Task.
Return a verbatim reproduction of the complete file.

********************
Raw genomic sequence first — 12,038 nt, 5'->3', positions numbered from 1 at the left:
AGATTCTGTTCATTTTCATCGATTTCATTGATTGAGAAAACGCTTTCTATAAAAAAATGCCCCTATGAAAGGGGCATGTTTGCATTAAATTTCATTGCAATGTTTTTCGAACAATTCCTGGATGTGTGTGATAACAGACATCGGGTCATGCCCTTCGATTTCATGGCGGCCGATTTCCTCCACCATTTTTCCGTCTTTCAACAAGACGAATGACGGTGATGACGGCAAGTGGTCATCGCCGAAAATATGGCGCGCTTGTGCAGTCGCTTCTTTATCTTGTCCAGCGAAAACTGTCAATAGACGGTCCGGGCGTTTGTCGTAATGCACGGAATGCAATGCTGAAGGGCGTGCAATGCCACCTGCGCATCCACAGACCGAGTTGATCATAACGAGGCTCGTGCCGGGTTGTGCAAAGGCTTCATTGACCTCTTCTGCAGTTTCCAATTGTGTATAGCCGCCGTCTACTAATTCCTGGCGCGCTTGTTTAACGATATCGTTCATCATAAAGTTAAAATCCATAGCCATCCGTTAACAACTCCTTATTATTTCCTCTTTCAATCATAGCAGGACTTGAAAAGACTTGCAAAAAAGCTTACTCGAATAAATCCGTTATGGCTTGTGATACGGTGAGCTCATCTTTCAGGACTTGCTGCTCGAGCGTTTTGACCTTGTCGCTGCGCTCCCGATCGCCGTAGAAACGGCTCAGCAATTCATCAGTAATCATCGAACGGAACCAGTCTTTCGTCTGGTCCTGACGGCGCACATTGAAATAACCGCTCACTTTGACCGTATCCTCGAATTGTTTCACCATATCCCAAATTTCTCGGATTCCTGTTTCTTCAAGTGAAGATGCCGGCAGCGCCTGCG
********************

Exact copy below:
Raw genomic sequence first — 12,038 nt, 5'->3', positions numbered from 1 at the left:
AGATTCTGTTCATTTTCATCGATTTCATTGATTGAGAAAACGCTTTCTATAAAAAAATGCCCCTATGAAAGGGGCATGTTTGCATTAAATTTCATTGCAATGTTTTTCGAACAATTCCTGGATGTGTGTGATAACAGACATCGGGTCATGCCCTTCGATTTCATGGCGGCCGATTTCCTCCACCATTTTTCCGTCTTTCAACAAGACGAATGACGGTGATGACGGCAAGTGGTCATCGCCGAAAATATGGCGCGCTTGTGCAGTCGCTTCTTTATCTTGTCCAGCGAAAACTGTCAATAGACGGTCCGGGCGTTTGTCGTAATGCACGGAATGCAATGCTGAAGGGCGTGCAATGCCACCTGCGCATCCACAGACCGAGTTGATCATAACGAGGCTCGTGCCGGGTTGTGCAAAGGCTTCATTGACCTCTTCTGCAGTTTCCAATTGTGTATAGCCGCCGTCTACTAATTCCTGGCGCGCTTGTTTAACGATATCGTTCATCATAAAGTTAAAATCCATAGCCATCCGTTAACAACTCCTTATTATTTCCTCTTTCAATCATAGCAGGACTTGAAAAGACTTGCAAAAAAGCTTACTCGAATAAATCCGTTATGGCTTGTGATACGGTGAGCTCATCTTTCAGGACTTGCTGCTCGAGCGTTTTGACCTTGTCGCTGCGCTCCCGATCGCCGTAGAAACGGCTCAGCAATTCATCAGTAATCATCGAACGGAACCAGTCTTTCGTCTGGTCCTGACGGCGCACATTGAAATAACCGCTCACTTTGACCGTATCCTCGAATTGTTTCACCATATCCCAAATTTCTCGGATTCCTGTTTCTTCAAGTGAAGATGCCGGCAGCGCCTGCG